Pence argues Trump betrayed GOP with aversion to national abortion ban



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Former Vice President Mike Pence argued that his ex-boss, former President Trump, has betrayed the Republican Party with an aversion to signing a national abortion ban if elected in 2024. 

Pence said his proudest accomplishment while serving as Trump’s VP was the overturning of Roe v. Wade, adding that it is now “disheartening” for him to see the former president “retreat from the pro-life cause.” 

“Like so many other advocates for life, I was deeply disappointed when Mr. Trump stated that he considered abortion to be a state-only issue and would not sign a bill prohibiting late-term abortions after 15 weeks of pregnancy, even if it came to his desk,” Pence wrote in an op-ed published Saturday in The New York Times. 

“No,” Trump said when asked by reporters two weeks ago in Georgia if he would sign a national abortion ban if it passed Congress and came to his desk if he’s reelected.

Pence, again, expressed his disappointment with Trump’s embrace of the position that abortion policy should left to the states. He previously called the former president’s position on the issue a “slap in the face.” 

The former governor of Indiana said that he knows how “committed” Trump was to the pro-life movement during their administration, but Pence now thinks the former president is “retreating” from that position. 

“He is leading other Republicans astray,” Pence wrote in the op-ed.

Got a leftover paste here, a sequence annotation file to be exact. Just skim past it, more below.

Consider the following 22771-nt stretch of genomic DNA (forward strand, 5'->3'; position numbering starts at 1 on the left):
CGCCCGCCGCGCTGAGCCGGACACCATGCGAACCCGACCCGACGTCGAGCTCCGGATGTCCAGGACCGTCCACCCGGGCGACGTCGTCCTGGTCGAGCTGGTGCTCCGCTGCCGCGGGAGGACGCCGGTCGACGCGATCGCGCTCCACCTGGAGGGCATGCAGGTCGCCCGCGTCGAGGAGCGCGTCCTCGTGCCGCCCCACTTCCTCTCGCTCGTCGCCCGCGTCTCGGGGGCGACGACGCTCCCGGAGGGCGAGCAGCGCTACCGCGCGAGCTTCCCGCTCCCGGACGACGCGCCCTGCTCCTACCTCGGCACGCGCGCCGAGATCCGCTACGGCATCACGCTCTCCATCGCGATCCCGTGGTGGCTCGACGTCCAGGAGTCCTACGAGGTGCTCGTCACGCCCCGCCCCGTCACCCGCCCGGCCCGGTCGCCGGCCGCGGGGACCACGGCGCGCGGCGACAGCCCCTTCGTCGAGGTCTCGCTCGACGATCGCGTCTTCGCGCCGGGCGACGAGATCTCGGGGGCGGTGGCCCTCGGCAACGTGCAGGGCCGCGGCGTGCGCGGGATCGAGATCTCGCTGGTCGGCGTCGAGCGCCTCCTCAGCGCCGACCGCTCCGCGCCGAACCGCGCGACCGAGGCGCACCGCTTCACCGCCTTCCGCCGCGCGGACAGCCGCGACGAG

He pointed to an example of a Senate candidate in Arizona, Trump-ally Kari Lake, backing the Republican effort to overturn the state’s recent Supreme Court ruling which upheld an 1864 law that would outlaw abortion from the moment of conception, with only having exception to save the life of a mother.

“One recent example is an Arizona Republican running for the U.S. Senate, who followed Trump’s lead and pledged to oppose a federal ban on late-term abortions,” Pence said. “When our leaders aren’t firmly committed to life, others will waver too. Courage inspires imitation. So does weakness.” 

Pence said that Republicans should not worry about the electoral consequences of adopting a 15-week “minimum national standard.” 

History has proved that when Republicans stand for life without apology and contrast our common-sense positions with the extremism of the pro-abortion left, voters reward us with victories at the ballot box,” Pence wrote in the op-ed, namedropping Republican governors like Brian Kemp (Ga.), Greg Abbott (Texas) and Mike DeWine (Ohio) who were reelected even after signing bills limiting abortion after six weeks.

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